Considering the quickly growing trend of companies launching API-centric products, it is unsurprising that many enterprises plan to follow suit. If you are launching an API-based product of your own, there are a few key areas to consider as you finalize your plan.
This article assumes that you have: a) done market research to find a problem that your customers or partners are willing to pay to solve and b) developed an API to address that problem. (if not, see our related article: Enterprise API Monetization Quick Start Guide)
With those (non-trivial!) tasks behind you, the key tasks remaining include ensuring that you can promote and sell access to your product, successfully onboard new users, and obtain meaningful analytics about the usage of your API-first product.
So, let’s run through a quick checklist of key functionality and tooling you’ll need in place to launch successfully.
1. A Developer Portal That Developers Want to Use
Once you’ve established your first partnership built around your API-based product, it is critical that developers have a positive experience when writing their first integration with your product. Central to achieving this objective is in-depth and easy-to-understand onboarding documentation. This should be easy for developers to find and include sample code snippets in each language your partner developers are most likely to use when integrating with your API.
2. An API storefront that is tightly coupled with this development portal
The Traditional Enterprise Sales Model
The enterprise sales model is the selling motion most companies are familiar with, where partnerships are secured via traditional contracts prior to the developer arriving at your site. In this mode, when the developer logs into your site the first time, they should automatically see the API products that have been purchased for them without the need for manual provisioning. When they request credentials in the dev portal for these API-products and begin using them, usage should automatically be registered under the license agreement that was previously signed, and eventually result in an invoice tied back to the subscription model you have established. The key here is zero friction adoption for authorized partner developers once they register on your dev portal.
The self-service sales model is less familiar to enterprises but absolutely must be supported when offering an API-first product (and you may be surprised to know that the approach is not different in highly-regulated industries like fintech and healthcare where self-service adoption is also highly-sought-after among enterprises releasing API products in these markets).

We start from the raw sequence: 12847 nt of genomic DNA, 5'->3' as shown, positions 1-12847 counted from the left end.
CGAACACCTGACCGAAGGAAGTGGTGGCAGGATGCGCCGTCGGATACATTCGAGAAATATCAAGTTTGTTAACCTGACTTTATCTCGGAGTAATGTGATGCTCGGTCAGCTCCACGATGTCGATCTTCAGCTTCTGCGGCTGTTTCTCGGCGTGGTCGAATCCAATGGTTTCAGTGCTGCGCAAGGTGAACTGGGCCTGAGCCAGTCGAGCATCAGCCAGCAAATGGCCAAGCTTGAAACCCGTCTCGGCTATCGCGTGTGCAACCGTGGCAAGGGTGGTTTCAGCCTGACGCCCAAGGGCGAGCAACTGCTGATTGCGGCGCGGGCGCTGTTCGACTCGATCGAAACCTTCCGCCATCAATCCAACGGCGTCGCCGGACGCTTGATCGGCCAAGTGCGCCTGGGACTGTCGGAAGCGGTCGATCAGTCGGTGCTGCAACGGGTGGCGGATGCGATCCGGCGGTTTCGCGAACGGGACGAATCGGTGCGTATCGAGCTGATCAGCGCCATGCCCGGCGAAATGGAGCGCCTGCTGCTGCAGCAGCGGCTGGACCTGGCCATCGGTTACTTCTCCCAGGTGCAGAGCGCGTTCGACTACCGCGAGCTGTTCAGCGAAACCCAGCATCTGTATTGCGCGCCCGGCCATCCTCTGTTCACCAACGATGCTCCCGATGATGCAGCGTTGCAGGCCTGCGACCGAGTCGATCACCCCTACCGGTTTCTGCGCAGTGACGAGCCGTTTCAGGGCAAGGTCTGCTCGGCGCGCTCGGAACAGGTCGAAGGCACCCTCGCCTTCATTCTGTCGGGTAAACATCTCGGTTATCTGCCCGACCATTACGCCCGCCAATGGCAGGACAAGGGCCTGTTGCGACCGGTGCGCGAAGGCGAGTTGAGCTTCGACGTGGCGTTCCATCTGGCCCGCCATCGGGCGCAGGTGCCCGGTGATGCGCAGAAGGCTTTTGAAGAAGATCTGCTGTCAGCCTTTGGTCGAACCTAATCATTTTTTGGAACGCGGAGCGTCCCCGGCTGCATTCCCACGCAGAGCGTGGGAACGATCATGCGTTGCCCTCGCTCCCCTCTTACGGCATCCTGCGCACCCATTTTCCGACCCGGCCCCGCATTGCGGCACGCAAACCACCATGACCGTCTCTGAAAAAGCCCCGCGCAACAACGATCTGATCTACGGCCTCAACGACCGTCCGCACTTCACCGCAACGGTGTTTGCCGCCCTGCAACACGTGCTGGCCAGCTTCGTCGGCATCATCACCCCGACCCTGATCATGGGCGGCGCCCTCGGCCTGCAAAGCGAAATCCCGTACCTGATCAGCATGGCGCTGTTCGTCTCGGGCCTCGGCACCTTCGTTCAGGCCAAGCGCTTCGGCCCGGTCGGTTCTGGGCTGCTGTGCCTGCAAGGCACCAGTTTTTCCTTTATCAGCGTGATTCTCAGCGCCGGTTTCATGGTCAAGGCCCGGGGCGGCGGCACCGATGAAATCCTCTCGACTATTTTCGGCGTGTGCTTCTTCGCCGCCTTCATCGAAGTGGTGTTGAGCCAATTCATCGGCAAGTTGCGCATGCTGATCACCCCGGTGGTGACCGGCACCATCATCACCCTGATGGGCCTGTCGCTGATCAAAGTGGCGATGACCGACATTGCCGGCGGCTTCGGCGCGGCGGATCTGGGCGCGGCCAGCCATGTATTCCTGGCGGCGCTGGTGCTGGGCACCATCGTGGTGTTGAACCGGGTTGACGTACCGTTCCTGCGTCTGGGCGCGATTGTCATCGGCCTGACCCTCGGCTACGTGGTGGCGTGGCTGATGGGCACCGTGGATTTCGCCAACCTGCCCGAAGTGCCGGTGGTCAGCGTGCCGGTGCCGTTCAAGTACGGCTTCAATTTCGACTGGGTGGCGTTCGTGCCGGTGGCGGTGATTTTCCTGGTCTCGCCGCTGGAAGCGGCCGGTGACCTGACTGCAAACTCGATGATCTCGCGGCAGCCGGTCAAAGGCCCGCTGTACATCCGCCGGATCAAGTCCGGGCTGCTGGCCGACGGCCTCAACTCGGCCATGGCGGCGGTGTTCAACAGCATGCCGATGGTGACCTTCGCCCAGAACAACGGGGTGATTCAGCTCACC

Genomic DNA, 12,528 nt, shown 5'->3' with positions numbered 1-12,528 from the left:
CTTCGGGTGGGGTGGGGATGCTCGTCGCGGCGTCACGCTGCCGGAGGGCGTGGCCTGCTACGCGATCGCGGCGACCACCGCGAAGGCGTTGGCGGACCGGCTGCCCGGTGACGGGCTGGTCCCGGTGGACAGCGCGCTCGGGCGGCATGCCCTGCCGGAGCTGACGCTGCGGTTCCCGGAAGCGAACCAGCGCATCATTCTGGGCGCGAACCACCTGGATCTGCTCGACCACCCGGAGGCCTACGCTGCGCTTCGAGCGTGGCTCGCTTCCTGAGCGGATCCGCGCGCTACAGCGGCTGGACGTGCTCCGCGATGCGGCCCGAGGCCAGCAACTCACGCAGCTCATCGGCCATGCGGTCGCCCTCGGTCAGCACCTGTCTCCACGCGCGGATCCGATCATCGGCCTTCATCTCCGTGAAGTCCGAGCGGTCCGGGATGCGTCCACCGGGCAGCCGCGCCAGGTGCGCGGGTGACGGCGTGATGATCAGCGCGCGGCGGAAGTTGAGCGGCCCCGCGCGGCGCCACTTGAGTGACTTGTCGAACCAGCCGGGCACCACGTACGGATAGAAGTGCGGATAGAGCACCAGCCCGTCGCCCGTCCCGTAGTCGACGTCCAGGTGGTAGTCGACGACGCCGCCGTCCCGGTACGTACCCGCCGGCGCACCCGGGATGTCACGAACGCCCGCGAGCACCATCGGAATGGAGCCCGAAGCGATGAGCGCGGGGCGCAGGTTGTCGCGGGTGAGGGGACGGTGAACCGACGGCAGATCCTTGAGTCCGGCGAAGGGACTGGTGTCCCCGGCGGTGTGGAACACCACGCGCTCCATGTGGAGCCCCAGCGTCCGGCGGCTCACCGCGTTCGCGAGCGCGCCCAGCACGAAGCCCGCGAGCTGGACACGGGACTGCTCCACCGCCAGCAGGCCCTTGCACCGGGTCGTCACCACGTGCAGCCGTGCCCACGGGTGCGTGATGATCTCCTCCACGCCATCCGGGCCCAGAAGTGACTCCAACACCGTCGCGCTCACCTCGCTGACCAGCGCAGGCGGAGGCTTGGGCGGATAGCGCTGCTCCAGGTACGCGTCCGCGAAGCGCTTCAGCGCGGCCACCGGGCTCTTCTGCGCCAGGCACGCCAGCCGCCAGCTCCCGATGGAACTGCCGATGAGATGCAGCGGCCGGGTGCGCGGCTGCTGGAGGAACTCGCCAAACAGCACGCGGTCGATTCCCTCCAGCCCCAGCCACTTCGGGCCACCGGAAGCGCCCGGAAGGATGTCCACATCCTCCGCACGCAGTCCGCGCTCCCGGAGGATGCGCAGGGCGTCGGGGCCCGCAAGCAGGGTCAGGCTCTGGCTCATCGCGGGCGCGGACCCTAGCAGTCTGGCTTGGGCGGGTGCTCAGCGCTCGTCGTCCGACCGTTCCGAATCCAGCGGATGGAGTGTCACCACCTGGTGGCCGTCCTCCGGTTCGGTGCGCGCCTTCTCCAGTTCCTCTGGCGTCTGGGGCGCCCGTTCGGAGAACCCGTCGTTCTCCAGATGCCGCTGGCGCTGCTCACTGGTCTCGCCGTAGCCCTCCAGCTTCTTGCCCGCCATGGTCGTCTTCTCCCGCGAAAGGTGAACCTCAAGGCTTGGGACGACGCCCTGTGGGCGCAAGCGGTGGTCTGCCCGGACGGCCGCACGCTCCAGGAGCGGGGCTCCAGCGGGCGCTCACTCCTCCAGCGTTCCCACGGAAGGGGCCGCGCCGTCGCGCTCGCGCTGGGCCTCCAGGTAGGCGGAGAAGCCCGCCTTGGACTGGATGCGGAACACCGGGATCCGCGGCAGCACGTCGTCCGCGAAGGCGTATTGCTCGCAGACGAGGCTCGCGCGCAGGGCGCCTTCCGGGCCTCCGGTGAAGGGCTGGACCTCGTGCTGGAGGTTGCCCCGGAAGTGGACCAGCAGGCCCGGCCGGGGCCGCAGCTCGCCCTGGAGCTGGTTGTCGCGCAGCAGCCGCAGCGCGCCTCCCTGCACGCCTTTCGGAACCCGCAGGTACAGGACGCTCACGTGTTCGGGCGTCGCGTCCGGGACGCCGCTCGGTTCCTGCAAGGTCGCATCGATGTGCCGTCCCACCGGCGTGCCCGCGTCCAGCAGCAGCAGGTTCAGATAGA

To support this mode of sales, your development portal must first provide a method for pre-approving users who register with e-mail domains that match a list of your target customers, and automatically deny users from competitors or anonymous domains like gmail. (Users that fall into neither category can be manually reviewed by your inside sales team)
Next, your API storefront (integrated in your dev portal) must allow users to pre-pay for access to your API (typically via credit card). Self-service functionality opens up a completely new selling motion for enterprises and builds a funnel of individuals on usage-based plans who can eventually be converted via traditional enterprise sales into corporate accounts with annual subscriptions
3. An easily-integrated API product & subscription management system
Here are the key things to look for.
- API product bundling - the best practice in enterprise API monetization is to bundle groups of APIs into subscription plans aimed at a target consumer & use case (i.e. a retail bank offer vs. a commercial bank offer). This product packaging limits buyer indecision when they see product offers specifically-tailored to their use case.
- Metering and Rating - once you determine your target offer in terms of pricing, quotas, subscription terms, etc., you need a gateway-integrated system that can track consumption and rate transactions according to your product design. Gateway integration is critical to efficiency as it will help you avoid asking your development teams to review, insert, and maintain custom 3rd-party code into every application that requires metering.
- End User Invoicing - the last thing most finance teams will want to hear when launching an experimental new product is that they will need to provide end user invoicing. To limit the support needed from your finance team, ensure you can launch your product as quickly as possible, look for a turnkey invoicing solution that integrates with your API gateway and with your ERP system.
4. A Method to Evaluate Profitability & Customer Usage
Once you have partners & customers using your system, it is critical that you can both identify adoption challenges as well as your most-engaged users. Nearly all gateway analytics solutions provide engineering-focused API metrics that provide little value to product and business owners. To ensure that you can successfully run an API-centric business, either plan to build your own analytics solutions or research external solutions (“ahem”) that can provide business teams the data they need to manage and grow your customer accounts over time. At a minimum, your reporting solution should cover user adoption, product-usage, and financial metrics.
If you’ve made it this far and can ‘tick the box ‘on a plan to cover each of these areas, you will be well on your way to successfully launching your product.
If you’re not sure where or how to find your first customer, this post might be of interest (If You Build It, Will They Come?)